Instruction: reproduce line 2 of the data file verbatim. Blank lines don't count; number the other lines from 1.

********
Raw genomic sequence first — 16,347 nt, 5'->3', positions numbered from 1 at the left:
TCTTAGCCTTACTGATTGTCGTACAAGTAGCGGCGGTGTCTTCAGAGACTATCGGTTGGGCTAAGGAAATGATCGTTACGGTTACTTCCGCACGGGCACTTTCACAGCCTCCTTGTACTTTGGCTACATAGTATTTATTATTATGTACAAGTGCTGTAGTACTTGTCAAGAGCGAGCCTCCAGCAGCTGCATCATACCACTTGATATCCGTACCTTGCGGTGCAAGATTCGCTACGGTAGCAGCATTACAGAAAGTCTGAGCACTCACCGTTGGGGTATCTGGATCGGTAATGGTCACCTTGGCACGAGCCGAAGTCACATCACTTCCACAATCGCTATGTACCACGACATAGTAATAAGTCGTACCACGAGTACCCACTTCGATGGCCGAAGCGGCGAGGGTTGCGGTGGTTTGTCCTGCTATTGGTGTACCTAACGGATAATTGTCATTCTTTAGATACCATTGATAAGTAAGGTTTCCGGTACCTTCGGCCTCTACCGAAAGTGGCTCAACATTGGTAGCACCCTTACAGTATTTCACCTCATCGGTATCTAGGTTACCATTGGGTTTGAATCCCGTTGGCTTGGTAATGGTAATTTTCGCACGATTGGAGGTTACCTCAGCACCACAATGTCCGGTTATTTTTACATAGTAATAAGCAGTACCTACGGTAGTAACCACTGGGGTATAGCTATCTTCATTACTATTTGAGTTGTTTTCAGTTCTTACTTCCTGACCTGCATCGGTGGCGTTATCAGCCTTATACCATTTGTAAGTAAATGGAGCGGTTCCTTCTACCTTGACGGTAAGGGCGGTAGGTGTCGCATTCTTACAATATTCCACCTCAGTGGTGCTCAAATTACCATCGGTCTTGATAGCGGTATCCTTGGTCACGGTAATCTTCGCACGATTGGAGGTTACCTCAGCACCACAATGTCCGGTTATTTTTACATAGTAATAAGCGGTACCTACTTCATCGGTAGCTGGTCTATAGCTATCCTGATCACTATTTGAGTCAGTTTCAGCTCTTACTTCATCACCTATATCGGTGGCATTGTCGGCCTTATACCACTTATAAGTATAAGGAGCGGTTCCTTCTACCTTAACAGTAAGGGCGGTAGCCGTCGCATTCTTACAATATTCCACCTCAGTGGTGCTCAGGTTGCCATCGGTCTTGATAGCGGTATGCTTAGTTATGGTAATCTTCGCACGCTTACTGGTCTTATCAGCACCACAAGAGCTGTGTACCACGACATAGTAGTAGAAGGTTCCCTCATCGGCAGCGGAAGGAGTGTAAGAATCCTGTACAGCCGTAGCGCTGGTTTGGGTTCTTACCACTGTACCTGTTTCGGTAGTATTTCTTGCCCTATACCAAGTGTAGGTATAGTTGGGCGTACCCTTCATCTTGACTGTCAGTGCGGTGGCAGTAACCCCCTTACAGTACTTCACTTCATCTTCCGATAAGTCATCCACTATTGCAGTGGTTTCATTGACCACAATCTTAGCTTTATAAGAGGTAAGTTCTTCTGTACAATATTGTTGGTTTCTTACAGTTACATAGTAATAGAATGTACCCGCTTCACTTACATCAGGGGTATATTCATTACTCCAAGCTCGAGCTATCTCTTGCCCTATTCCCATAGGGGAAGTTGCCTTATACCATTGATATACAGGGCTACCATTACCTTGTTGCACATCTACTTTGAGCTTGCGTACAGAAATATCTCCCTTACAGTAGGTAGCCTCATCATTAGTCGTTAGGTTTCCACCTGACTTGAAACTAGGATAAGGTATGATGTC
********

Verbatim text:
TCTTAGCCTTACTGATTGTCGTACAAGTAGCGGCGGTGTCTTCAGAGACTATCGGTTGGGCTAAGGAAATGATCGTTACGGTTACTTCCGCACGGGCACTTTCACAGCCTCCTTGTACTTTGGCTACATAGTATTTATTATTATGTACAAGTGCTGTAGTACTTGTCAAGAGCGAGCCTCCAGCAGCTGCATCATACCACTTGATATCCGTACCTTGCGGTGCAAGATTCGCTACGGTAGCAGCATTACAGAAAGTCTGAGCACTCACCGTTGGGGTATCTGGATCGGTAATGGTCACCTTGGCACGAGCCGAAGTCACATCACTTCCACAATCGCTATGTACCACGACATAGTAATAAGTCGTACCACGAGTACCCACTTCGATGGCCGAAGCGGCGAGGGTTGCGGTGGTTTGTCCTGCTATTGGTGTACCTAACGGATAATTGTCATTCTTTAGATACCATTGATAAGTAAGGTTTCCGGTACCTTCGGCCTCTACCGAAAGTGGCTCAACATTGGTAGCACCCTTACAGTATTTCACCTCATCGGTATCTAGGTTACCATTGGGTTTGAATCCCGTTGGCTTGGTAATGGTAATTTTCGCACGATTGGAGGTTACCTCAGCACCACAATGTCCGGTTATTTTTACATAGTAATAAGCAGTACCTACGGTAGTAACCACTGGGGTATAGCTATCTTCATTACTATTTGAGTTGTTTTCAGTTCTTACTTCCTGACCTGCATCGGTGGCGTTATCAGCCTTATACCATTTGTAAGTAAATGGAGCGGTTCCTTCTACCTTGACGGTAAGGGCGGTAGGTGTCGCATTCTTACAATATTCCACCTCAGTGGTGCTCAAATTACCATCGGTCTTGATAGCGGTATCCTTGGTCACGGTAATCTTCGCACGATTGGAGGTTACCTCAGCACCACAATGTCCGGTTATTTTTACATAGTAATAAGCGGTACCTACTTCATCGGTAGCTGGTCTATAGCTATCCTGATCACTATTTGAGTCAGTTTCAGCTCTTACTTCATCACCTATATCGGTGGCATTGTCGGCCTTATACCACTTATAAGTATAAGGAGCGGTTCCTTCTACCTTAACAGTAAGGGCGGTAGCCGTCGCATTCTTACAATATTCCACCTCAGTGGTGCTCAGGTTGCCATCGGTCTTGATAGCGGTATGCTTAGTTATGGTAATCTTCGCACGCTTACTGGTCTTATCAGCACCACAAGAGCTGTGTACCACGACATAGTAGTAGAAGGTTCCCTCATCGGCAGCGGAAGGAGTGTAAGAATCCTGTACAGCCGTAGCGCTGGTTTGGGTTCTTACCACTGTACCTGTTTCGGTAGTATTTCTTGCCCTATACCAAGTGTAGGTATAGTTGGGCGTACCCTTCATCTTGACTGTCAGTGCGGTGGCAGTAACCCCCTTACAGTACTTCACTTCATCTTCCGATAAGTCATCCACTATTGCAGTGGTTTCATTGACCACAATCTTAGCTTTATAAGAGGTAAGTTCTTCTGTACAATATTGTTGGTTTCTTACAGTTACATAGTAATAGAATGTACCCGCTTCACTTACATCAGGGGTATATTCATTACTCCAAGCTCGAGCTATCTCTTGCCCTATTCCCATAGGGGAAGTTGCCTTATACCATTGATATACAGGGCTACCATTACCTTGTTGCACATCTACTTTGAGCTTGCGTACAGAAATATCTCCCTTACAGTAGGTAGCCTCATCATTAGTCGTTAGGTTTCCACCTGACTTGAAACTAGGATAAGGTATGATGTC